It's All About the Hops – Fresh Hop Fest and More

In late August, a young man’s fancy turns to thoughts of hops. Last night was Hop Fest at Brouwer’s. Last weekend was the Washington IPA Challenge at the Beveridge Place Pub. A couple weeks ago we were visiting Chris Miller, brewer at Snipes Mountain Brewing in Sunnyside, and he actually told us, “The Simcoes are in early this year.”

‘Tis the season. The harvest is upon us. The ultimate celebration of fresh hops is coming up the first weekend of October, when Yakima hosts the Seventh Annual Fresh Hop Ale Festival.

Washington is responsible for producing the vast majority of the hops grown in the nation. We produce 77% of the nation’s hops and roughly 25% of the world’s hops. In 1982 Bert Grant opened the nation’s first post-prohibition brewpub and helped jump-start the modern craft beer revolution. He was not a Washington native and he could have built his brewery anywhere. He chose Yakima because he wanted to be near the hops.

As a beer-lover in Washington, it’s your duty to know a thing or two about hops. For example, hops grow on bines. While nobody will chastise you for saying, “hop vine,” it is technically a hop bine. Unlike vines, which use tendrils, suckers, and other appendages for attaching themselves, bines have stout stems with stiff hairs to aid in climbing. You live in Washington, the hop basket of the world. You should know things like that.

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Hops, just outside of Moxee, WA. Yakima County and neighboring Benton County produce 25% of the world's hops.
Hops, just outside of Moxee, WA. Yakima County and neighboring Benton County produce 25% of the world's hops.

Only in Washington will you find a school with a curriculum devoted entirely to hops and brew. Last week, Hop Union LLC –the premier provider of specialty hops to the craft and specialty brewing industry– hosted the sixth annual Hop and Brew School in Yakima. Students have the opportunity to get a firsthand look at the production of the product they rely on Hop Union to provide. Most of the pupils are brewers and other beer industry insiders. For a brewer, it is important to understand ingredients as completely as possible. Hop and Brew School helps them do just that.

From fields near Moxee where towering hop bines kiss the sky, to the giant kilns where the precious cones are dried and compressed into pellets, Hop School students learn all they can about hops from the world’s foremost experts. This year’s seminar speakers included Steve Dresler, brewmaster at the Sierra Nevada Brewing Co., and George Drexlor, manager of technical sales at Joh. Barth and Sohn, Germany’s leader in hop trading and processing. Seminars focused on topics, such as the state of the global hop supply and the industry’s current surplus problem. Hop and Brew School is probably a tad too geeky for most of us.

This is all pretty serious stuff, but Hop and Brew School is not all business. Brewers from across the country attend Hop and Brew School and most of them bring product to sample with their fellow students. Each day concludes with a barbeque dinner, which provides a comfortable way for people to meet, socialize, make new contacts, and swap brews.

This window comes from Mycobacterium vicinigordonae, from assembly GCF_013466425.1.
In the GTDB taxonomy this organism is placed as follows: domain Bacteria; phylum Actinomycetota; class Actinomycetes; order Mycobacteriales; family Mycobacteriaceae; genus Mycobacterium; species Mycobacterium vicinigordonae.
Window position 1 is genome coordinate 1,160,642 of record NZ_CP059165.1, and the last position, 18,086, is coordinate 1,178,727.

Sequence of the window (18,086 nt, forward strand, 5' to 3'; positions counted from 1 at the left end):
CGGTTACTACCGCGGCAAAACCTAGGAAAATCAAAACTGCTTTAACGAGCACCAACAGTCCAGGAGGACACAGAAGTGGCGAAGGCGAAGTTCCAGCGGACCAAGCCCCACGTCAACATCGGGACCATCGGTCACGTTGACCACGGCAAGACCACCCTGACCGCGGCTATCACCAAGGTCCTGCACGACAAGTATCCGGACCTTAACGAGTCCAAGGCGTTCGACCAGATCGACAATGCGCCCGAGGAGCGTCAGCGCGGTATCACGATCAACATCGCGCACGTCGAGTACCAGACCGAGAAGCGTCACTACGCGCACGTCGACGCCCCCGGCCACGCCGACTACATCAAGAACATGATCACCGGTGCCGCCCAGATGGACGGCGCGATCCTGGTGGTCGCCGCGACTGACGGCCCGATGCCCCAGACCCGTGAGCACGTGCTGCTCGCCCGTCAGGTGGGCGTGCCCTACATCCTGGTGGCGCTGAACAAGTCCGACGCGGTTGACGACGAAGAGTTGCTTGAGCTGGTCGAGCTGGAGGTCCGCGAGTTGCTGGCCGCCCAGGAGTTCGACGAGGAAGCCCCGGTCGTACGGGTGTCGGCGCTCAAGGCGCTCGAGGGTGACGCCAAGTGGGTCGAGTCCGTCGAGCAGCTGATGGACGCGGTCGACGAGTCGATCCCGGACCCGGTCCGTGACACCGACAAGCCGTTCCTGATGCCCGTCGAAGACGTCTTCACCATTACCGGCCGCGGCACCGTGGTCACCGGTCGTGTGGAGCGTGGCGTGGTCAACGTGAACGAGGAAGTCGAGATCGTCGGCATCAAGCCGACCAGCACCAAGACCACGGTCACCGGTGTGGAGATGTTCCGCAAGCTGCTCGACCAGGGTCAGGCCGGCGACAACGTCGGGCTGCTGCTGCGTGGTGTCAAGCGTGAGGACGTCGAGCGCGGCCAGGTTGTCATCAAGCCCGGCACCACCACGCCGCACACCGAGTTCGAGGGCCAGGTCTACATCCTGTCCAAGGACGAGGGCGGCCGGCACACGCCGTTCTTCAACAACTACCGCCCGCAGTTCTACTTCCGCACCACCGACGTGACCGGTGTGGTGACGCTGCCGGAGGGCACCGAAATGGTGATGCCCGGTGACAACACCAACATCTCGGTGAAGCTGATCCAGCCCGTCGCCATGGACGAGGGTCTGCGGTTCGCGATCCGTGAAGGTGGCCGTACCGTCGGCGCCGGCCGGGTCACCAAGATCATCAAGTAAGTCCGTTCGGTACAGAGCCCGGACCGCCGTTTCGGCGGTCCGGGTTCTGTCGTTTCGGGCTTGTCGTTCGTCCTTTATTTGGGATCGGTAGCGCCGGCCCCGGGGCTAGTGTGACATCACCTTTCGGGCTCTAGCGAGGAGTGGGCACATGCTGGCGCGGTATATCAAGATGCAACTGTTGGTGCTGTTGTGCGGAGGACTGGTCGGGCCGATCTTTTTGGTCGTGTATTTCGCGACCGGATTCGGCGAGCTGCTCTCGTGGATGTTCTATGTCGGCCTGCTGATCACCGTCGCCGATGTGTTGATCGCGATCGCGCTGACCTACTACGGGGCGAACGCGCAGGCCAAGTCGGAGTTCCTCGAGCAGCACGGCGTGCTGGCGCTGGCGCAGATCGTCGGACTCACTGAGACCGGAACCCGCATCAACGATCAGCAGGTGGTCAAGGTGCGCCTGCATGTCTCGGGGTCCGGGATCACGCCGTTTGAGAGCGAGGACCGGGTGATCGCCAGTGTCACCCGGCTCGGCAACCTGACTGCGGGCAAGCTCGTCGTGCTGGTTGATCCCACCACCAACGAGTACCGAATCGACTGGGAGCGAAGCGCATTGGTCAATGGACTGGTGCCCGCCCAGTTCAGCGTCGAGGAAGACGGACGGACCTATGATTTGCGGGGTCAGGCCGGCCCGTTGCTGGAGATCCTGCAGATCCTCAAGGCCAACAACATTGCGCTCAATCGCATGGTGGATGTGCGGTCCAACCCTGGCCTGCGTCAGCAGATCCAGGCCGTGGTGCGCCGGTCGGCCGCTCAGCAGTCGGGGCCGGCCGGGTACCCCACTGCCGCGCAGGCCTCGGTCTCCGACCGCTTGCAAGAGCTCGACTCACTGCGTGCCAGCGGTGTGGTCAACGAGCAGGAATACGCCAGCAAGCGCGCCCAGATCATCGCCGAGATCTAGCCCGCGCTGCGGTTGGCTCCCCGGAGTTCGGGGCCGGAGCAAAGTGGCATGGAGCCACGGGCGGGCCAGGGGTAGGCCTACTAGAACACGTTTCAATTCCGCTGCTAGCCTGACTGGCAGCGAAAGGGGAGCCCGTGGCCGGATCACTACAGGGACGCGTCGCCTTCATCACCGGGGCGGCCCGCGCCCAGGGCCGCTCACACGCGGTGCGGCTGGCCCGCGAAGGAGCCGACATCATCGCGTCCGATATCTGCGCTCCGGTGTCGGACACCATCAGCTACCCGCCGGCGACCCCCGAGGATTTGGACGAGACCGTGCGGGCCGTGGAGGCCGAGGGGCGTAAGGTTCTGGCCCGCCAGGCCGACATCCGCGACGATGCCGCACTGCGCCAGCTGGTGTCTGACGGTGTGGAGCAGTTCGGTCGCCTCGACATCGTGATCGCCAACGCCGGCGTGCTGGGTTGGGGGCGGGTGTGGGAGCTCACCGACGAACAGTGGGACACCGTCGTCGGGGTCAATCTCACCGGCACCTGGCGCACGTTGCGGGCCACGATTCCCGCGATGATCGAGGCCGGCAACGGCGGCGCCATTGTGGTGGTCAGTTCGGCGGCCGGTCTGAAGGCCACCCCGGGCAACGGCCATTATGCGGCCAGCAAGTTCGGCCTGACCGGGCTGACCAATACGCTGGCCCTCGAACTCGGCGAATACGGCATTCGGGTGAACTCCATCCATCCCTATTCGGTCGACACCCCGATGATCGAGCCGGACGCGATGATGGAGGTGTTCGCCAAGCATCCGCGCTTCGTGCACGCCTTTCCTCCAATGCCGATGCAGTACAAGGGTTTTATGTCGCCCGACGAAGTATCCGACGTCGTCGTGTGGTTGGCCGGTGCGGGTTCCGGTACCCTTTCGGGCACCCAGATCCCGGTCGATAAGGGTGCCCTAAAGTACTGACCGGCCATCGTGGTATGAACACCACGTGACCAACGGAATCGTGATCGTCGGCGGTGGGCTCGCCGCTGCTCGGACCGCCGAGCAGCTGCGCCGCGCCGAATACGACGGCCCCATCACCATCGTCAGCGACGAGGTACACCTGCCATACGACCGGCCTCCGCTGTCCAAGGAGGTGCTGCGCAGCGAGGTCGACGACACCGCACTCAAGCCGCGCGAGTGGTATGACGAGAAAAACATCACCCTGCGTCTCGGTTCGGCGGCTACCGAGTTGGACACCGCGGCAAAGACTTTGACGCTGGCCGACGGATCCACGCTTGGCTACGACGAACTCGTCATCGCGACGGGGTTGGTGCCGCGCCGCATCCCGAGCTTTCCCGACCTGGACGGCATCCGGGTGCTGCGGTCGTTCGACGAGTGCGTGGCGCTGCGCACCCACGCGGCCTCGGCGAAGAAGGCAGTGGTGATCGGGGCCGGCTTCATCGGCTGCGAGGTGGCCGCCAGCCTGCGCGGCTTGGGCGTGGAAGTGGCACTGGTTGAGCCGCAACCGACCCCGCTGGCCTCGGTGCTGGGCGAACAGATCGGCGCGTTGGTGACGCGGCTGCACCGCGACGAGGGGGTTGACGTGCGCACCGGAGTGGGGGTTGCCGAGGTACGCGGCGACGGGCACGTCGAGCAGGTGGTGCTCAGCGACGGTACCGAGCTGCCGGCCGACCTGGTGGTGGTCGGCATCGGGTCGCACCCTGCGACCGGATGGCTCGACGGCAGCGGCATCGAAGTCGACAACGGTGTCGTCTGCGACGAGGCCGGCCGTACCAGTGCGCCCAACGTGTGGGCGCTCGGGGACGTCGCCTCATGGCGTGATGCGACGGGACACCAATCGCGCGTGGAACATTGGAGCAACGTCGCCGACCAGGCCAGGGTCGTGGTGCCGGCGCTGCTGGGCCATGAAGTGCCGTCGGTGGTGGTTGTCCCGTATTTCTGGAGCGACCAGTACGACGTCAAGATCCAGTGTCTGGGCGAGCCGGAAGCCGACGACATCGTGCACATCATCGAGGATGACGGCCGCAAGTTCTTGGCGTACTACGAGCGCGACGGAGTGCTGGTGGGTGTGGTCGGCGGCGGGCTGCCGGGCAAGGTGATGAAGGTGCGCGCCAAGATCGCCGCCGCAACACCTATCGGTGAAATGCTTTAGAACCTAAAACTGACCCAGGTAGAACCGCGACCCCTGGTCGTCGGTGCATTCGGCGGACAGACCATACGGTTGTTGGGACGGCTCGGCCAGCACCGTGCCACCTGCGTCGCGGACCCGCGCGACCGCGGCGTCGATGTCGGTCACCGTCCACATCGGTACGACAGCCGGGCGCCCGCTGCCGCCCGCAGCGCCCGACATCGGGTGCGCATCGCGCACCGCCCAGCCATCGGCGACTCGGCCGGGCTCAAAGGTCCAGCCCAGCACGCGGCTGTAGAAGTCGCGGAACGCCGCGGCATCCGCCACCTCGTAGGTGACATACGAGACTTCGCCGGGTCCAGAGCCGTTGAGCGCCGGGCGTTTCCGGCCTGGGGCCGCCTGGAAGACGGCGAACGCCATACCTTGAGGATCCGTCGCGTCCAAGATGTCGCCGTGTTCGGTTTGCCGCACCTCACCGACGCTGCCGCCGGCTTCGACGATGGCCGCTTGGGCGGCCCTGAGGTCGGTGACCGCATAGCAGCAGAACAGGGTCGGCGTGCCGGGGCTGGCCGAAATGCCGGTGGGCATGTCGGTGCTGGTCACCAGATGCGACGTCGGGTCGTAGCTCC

Hop and Brew School is an example of the hop culture that we take for granted around here. “The great thing about American beer is the great diversity,” George Drexlor told the Yakima Herald. “We don’t have such a hops-growing scene in Germany at the moment.”

Saturday, October 3rd is an opportunity for us normal beer lovers to celebrate the harvest. The Fresh Hop Ale Festival in Yakima features beer from 16 craft brewers. In addition to being a beer fest, it is also a fresh hop ale competition.

For a brew to be considered “fresh hop ale” for the festival, it must be produced with hops that were picked no longer than 24 hours prior to brewing. Local and expert judges meet just prior to the festival to rate the beers on appearance, aroma, taste, mouthfeel, and aftertaste, using the Beer Judge Certicfication Program (BJCP) criteria. Judges will determine a first, second, and third place beer. A “most pours” award crowns the crowd favorite after the event.

The Fresh Hop Ale Festival takes place on Saturday, October 3rd at the Millennium Arts Plaza in downtown Yakima. The event runs from 6:00 – 11:00 PM. For more information, visit the festival Web site at http://www.freshhopalefestival.com.



5 comments

  1. > “the industry’s current surplus problem.”

    Can you elaborate on this? 2 years ago we had a shortage, now we have a surplus? Does that mean hop prices will be lower after the harvest this year?

  2. > “the industry’s current surplus problem.”

    Can you elaborate on this? 2 years ago we had a shortage, now we have a surplus? Does that mean hop prices will be lower after the harvest this year?

  3. Good question, Patrick. There were reasons for the shortage a couple years ago, some better publicized than others. I won’t go into that. But what does this surplus mean? IIf nobody posts a reply to your comment, I will certainly let you know what “hop surplus” means as soon as I get more information.

  4. Wow, reading through that Barth Report made me understand why there is such a thing as Hop School. A lot of information. One thing that stood out to me, on page 9…

    “All the assumptions made a year ago regarding beer consumption and hop demand are now unfounded. A large part of the acreage expansion carried out in 2008 in the USA in particular in response to demand from the brewing industry is now no longer needed.”

    I still can’t pretend to understand how all of this will affect prices. My gut instinct is that it will not affect prices in any way that will be noticeable to the consumer. But, I haven’t been to Hop School.

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